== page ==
- The Washington Times - Thursday, June 2, 2011

What would Al Gore do? Could that really be New Jersey Gov. Chris Christie’s thought process? The GOP’s darling and “please-run-for-president-now” governor earned national attention last week for pulling New Jersey out of the Regional Greenhouse Gas Initiative (RGGI), the cap-and-trade program set up by Northeast states.

But in doing so, Mr. Christie revealed a serious lapse in political instinct and judgment that should cause Republicans to ask whether he and others like him are ready for the White House.

In his announcement, Mr. Christie also stated, “I’m certainly not a scientist, which is the first problem. So I can’t claim to fully understand all of this, certainly not after just a few months of study. But when you have over 90 percent of the world’s scientists who have studied this stating that climate change is occurring and that humans play a contributing role, it’s time to defer to the experts.”

Here’s the problem: While it’s no unpardonable sin to be underinformed about the global warming controversy - although it does make one wonder where Mr. Christie has been all these years as even the average grade-schooler has been well-immersed in the controversy - Mr. Christie’s instinct was to buy into Mr. Gore’s bogus mantra that a consensus of scientists says humans are giving the planet a fever via carbon-dioxide emissions.

Mr. Gore’s view, of course, is also held by President Obama, House Minority Leader Nancy Pelosi, Senate Majority Leader Harry Reid, Rep. Henry A. Waxman, Sen. Barbara Boxer - are you getting the idea? - every nitwit Hollywood celebrity, the Discovery Channel gunman, Charles Manson and even the now-deceased Osama bin Laden.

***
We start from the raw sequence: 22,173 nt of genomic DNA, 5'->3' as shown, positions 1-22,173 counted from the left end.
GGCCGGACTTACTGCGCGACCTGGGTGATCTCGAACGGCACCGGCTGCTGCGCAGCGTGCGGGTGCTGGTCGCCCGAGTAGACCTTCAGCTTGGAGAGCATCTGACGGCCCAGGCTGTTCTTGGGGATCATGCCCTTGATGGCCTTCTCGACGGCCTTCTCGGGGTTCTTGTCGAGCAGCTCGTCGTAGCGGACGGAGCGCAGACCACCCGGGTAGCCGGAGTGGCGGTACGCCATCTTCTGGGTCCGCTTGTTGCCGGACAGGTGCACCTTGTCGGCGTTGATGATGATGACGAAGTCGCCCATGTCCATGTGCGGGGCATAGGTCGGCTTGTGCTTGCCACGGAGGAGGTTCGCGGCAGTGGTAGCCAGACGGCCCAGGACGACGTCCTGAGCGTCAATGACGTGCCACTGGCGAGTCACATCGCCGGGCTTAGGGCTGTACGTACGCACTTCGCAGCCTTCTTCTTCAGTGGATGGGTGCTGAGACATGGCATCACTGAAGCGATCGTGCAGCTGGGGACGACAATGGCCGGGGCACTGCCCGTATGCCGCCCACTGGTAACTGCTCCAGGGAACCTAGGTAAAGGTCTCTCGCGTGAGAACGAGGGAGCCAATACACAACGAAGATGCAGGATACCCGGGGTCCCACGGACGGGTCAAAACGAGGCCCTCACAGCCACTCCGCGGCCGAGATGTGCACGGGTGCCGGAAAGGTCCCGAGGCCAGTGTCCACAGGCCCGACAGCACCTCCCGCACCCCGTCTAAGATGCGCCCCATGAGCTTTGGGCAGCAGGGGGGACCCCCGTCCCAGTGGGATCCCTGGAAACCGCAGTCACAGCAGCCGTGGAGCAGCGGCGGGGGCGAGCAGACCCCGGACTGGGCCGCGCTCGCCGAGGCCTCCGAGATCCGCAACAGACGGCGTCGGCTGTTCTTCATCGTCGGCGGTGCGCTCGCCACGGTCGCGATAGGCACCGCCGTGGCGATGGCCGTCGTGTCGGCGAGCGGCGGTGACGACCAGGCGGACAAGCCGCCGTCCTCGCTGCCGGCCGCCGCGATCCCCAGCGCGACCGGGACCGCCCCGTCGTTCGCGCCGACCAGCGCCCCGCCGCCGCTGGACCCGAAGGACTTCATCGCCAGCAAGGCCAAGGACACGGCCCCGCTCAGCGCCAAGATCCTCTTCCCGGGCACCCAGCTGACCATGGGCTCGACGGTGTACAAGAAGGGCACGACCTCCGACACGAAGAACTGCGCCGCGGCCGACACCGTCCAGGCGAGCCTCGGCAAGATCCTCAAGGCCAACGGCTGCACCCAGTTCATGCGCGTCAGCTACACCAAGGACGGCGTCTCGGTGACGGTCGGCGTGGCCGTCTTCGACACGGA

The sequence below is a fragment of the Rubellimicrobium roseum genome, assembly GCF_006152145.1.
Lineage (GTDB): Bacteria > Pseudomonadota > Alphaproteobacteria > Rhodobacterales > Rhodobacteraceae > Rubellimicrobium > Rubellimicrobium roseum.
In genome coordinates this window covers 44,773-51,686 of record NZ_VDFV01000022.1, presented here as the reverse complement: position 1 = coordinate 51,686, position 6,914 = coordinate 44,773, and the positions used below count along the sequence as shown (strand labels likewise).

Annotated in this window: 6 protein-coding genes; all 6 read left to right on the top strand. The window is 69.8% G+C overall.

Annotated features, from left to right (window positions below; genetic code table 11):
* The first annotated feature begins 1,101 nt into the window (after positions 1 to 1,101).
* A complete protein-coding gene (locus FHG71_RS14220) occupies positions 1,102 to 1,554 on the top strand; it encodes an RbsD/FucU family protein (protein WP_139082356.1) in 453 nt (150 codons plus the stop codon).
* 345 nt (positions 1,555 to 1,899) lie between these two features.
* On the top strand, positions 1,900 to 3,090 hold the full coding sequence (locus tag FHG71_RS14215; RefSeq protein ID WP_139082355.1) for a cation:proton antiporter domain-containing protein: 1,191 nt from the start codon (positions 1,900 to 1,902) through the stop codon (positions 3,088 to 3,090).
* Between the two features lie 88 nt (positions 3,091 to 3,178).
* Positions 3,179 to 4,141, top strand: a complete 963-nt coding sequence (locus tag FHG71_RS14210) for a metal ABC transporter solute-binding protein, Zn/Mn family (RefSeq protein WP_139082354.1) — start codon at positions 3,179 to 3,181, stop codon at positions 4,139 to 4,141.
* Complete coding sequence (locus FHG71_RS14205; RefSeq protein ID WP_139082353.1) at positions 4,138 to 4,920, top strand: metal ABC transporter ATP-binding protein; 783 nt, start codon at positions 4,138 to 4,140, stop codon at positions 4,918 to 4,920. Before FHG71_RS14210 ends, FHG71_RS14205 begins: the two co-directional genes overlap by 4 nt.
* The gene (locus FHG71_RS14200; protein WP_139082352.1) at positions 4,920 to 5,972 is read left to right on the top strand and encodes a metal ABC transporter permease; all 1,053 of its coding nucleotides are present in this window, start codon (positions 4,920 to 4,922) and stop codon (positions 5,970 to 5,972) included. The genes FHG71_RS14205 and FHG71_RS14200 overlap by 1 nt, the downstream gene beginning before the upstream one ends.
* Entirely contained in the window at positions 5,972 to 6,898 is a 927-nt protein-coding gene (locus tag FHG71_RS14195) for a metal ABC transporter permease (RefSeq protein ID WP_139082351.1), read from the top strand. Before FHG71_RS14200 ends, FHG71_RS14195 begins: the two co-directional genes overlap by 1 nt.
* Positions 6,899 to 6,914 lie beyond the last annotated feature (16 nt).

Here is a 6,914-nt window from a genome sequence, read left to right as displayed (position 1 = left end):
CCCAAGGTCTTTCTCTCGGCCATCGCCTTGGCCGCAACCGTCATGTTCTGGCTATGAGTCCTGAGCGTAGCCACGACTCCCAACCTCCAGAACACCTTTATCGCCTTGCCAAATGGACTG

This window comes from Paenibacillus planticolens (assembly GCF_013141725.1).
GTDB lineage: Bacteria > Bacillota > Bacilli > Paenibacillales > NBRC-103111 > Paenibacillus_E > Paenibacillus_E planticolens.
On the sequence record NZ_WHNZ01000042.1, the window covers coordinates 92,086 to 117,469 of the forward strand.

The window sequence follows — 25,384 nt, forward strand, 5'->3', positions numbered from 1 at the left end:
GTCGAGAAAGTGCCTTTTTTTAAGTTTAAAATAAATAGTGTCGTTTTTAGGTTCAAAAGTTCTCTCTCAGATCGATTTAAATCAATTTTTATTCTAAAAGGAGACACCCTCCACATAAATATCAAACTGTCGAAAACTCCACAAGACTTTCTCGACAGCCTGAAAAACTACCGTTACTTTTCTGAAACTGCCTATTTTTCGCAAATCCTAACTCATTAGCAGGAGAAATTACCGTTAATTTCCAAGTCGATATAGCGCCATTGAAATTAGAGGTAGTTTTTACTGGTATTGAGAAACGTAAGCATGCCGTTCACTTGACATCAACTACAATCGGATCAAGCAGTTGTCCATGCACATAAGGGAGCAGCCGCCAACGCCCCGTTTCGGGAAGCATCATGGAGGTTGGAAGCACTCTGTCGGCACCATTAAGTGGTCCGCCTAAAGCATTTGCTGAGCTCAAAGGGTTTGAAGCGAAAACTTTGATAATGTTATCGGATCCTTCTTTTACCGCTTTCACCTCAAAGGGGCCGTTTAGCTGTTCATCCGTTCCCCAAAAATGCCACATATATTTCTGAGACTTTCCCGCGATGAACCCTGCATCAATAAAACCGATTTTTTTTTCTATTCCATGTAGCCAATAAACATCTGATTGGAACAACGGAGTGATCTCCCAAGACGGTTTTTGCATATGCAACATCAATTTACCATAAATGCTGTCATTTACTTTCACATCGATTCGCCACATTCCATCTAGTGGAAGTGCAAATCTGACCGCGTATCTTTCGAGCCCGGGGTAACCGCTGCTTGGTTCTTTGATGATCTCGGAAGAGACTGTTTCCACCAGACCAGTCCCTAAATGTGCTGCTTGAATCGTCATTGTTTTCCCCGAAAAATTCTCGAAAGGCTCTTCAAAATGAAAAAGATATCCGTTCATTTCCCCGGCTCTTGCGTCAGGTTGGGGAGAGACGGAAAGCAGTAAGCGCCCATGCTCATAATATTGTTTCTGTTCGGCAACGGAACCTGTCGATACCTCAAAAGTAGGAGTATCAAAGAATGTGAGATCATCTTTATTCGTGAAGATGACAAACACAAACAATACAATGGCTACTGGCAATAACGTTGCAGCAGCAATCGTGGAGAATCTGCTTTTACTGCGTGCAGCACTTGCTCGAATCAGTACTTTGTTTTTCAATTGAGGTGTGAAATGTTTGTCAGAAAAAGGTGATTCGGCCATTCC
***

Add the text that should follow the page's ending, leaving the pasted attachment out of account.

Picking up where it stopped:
Not only is there no such consensus, science doesn’t work by consensus. Even if did, more than 31,000 U.S. scientists on record oppose climate alarmism (see PetitionProject.org).

Maybe it’s just me, but I do have an issue with a GOP presidential wannabe essentially embracing this calculus - “I don’t know enough about climate change, so I’ll side with the ever-forked-tongue Al Gore.”

The larger issue here is how many other GOP presidential candidates might have the same calculus. We know former Utah Gov. Jon Huntsman Jr. once believed in climate alarmism. We know newfound skeptic Newt Gingrich appeared with Mrs. Pelosi in a Gore-sponsored TV ad.

Mitt Romney has expressed reservations about taking unilateral action on greenhouse gases, but his broader view on climate science is, at best, unknown. Tim Pawlenty has renounced his support for cap-and-trade. But has he embraced climate skepticism?

This is important because, if we are so lucky as to have a Republican elected president in 2012, he will need to hit the ground running in terms of getting a grip on the U.S. Environmental Protection Agency’s (EPA) scheme for regulating greenhouse-gas emissions.

It will take a great deal of intellectual and intestinal fortitude for the next president to go through the many-months-long and politically painful process of forcing the EPA to delist greenhouse gases as a threat to public welfare under the Clean Air Act.

If the next president is not onboard with the real (versus the Al Gore-type) science of climate change, then it’s not likely he will be able to force through the sorts of changes at the EPA that reality warrants and that America desperately needs.

America is blessed with abundant natural resources in terms of coal, natural gas and oil. If our economy is ever to recover and support growth, we will need to tap those resources at unprecedented levels. Domestic manufacturing will also need to be unleashed and not hindered with EPA regulations that accom- plish nothing other than the prevention of business.

All this will require overcoming an EPA bureaucracy that has deep ties and sympathies with extreme and anti-business environmental activist groups.

A president who is unsure about whether he’s doing the right thing is a president who won’t be able to provide the necessary leadership to actually do the right thing.

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